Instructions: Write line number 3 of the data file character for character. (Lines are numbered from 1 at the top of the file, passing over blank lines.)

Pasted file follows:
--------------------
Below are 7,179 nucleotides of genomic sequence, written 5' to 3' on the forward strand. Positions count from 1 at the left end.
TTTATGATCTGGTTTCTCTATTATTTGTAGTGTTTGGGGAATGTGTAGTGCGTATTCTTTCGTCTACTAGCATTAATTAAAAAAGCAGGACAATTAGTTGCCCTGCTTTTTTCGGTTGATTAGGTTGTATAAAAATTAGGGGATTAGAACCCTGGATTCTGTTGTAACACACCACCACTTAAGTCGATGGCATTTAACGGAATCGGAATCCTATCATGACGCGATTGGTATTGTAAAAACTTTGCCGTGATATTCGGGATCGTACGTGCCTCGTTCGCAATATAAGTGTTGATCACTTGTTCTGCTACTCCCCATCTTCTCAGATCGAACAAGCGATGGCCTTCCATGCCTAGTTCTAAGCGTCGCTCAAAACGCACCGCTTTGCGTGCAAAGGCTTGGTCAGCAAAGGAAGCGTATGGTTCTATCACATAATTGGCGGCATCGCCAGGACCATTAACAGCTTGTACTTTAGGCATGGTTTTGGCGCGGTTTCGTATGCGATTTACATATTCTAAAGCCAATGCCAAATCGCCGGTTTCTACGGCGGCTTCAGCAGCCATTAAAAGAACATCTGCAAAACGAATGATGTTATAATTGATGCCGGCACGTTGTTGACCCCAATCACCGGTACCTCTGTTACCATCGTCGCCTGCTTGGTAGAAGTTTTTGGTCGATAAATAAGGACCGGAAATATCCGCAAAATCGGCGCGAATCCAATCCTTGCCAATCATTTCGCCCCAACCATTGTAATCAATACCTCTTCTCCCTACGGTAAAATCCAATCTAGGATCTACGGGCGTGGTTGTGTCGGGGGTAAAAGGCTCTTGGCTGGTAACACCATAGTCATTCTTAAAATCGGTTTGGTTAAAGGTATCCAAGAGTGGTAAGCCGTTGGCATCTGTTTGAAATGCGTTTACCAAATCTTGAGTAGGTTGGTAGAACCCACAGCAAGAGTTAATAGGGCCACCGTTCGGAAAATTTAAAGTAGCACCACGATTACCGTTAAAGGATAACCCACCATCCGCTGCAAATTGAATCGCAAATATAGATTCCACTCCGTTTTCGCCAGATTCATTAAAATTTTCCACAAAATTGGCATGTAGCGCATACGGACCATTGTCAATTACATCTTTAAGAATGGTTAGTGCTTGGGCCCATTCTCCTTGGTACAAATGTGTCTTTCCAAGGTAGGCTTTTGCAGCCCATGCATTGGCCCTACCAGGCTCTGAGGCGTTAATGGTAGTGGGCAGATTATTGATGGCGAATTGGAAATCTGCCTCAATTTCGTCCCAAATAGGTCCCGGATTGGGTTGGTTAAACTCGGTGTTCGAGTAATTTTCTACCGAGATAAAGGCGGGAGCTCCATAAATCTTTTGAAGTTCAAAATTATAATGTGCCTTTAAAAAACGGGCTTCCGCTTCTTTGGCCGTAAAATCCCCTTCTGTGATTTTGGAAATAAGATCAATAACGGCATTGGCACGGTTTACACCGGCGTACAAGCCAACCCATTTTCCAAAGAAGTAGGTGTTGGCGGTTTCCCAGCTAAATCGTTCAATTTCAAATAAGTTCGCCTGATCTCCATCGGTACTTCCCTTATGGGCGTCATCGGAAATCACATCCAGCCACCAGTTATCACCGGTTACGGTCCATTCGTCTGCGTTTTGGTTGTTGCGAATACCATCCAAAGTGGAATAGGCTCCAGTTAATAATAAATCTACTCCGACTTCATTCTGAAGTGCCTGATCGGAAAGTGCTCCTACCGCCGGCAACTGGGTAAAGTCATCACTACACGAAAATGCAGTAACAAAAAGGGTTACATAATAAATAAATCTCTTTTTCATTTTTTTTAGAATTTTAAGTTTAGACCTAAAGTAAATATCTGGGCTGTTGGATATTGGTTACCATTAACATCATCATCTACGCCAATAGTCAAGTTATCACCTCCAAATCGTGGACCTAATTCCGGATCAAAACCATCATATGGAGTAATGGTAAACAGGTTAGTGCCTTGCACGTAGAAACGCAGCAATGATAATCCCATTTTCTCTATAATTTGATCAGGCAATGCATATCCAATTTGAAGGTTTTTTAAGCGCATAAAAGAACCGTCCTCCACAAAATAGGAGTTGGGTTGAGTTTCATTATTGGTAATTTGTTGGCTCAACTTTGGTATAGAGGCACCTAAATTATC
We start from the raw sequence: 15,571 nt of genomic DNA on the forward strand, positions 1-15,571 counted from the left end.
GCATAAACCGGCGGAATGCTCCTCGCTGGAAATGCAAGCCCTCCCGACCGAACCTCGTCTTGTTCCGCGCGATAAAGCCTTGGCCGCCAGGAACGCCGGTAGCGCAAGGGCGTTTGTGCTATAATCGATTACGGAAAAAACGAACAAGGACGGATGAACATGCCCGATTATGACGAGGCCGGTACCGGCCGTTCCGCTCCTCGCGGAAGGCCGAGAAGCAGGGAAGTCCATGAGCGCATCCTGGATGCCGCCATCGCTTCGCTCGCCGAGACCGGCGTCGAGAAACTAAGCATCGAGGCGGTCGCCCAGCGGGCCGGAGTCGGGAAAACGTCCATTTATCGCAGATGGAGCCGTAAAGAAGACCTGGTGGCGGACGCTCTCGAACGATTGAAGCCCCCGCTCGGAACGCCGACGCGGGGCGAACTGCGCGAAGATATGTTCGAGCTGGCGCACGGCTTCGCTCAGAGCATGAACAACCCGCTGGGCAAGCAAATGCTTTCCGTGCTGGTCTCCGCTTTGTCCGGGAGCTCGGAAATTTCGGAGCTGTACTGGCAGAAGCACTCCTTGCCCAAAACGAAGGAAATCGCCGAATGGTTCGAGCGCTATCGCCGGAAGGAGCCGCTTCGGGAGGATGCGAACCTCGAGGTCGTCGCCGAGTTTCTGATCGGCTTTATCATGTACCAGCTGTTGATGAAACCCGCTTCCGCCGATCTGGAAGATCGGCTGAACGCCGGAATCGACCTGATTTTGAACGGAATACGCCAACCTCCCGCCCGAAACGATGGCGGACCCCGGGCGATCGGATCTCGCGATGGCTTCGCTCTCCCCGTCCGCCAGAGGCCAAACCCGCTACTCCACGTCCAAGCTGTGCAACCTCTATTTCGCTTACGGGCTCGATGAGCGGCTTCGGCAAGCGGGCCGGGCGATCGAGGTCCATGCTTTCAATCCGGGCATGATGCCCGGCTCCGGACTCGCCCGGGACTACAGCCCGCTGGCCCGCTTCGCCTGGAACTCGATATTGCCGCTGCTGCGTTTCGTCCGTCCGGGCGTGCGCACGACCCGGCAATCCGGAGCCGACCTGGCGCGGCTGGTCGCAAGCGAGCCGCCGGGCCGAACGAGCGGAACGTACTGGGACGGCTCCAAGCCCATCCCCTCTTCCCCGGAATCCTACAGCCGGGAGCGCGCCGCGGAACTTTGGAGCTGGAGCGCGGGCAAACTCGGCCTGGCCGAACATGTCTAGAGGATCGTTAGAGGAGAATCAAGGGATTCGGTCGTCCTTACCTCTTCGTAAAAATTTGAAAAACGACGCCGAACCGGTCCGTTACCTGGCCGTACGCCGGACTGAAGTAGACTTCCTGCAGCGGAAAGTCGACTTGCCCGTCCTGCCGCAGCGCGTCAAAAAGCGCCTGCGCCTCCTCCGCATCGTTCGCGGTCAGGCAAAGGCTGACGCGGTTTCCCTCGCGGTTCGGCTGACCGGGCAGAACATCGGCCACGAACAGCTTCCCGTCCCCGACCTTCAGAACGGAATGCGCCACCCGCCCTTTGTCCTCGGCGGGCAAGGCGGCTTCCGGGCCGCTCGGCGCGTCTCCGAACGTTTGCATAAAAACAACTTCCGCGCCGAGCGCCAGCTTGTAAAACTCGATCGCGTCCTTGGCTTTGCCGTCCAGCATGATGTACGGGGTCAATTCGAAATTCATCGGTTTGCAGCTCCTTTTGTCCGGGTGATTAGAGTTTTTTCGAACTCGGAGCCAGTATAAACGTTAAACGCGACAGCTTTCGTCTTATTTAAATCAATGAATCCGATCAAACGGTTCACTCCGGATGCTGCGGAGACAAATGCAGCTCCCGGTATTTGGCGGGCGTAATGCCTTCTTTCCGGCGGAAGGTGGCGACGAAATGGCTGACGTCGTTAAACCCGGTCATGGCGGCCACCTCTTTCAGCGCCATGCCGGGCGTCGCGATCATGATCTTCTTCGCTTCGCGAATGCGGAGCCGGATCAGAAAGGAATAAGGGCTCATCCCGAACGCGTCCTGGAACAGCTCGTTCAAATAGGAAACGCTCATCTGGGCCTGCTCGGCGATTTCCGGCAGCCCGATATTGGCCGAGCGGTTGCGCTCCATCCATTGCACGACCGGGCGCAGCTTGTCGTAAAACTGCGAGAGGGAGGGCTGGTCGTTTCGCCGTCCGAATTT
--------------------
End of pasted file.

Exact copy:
We start from the raw sequence: 15,571 nt of genomic DNA on the forward strand, positions 1-15,571 counted from the left end.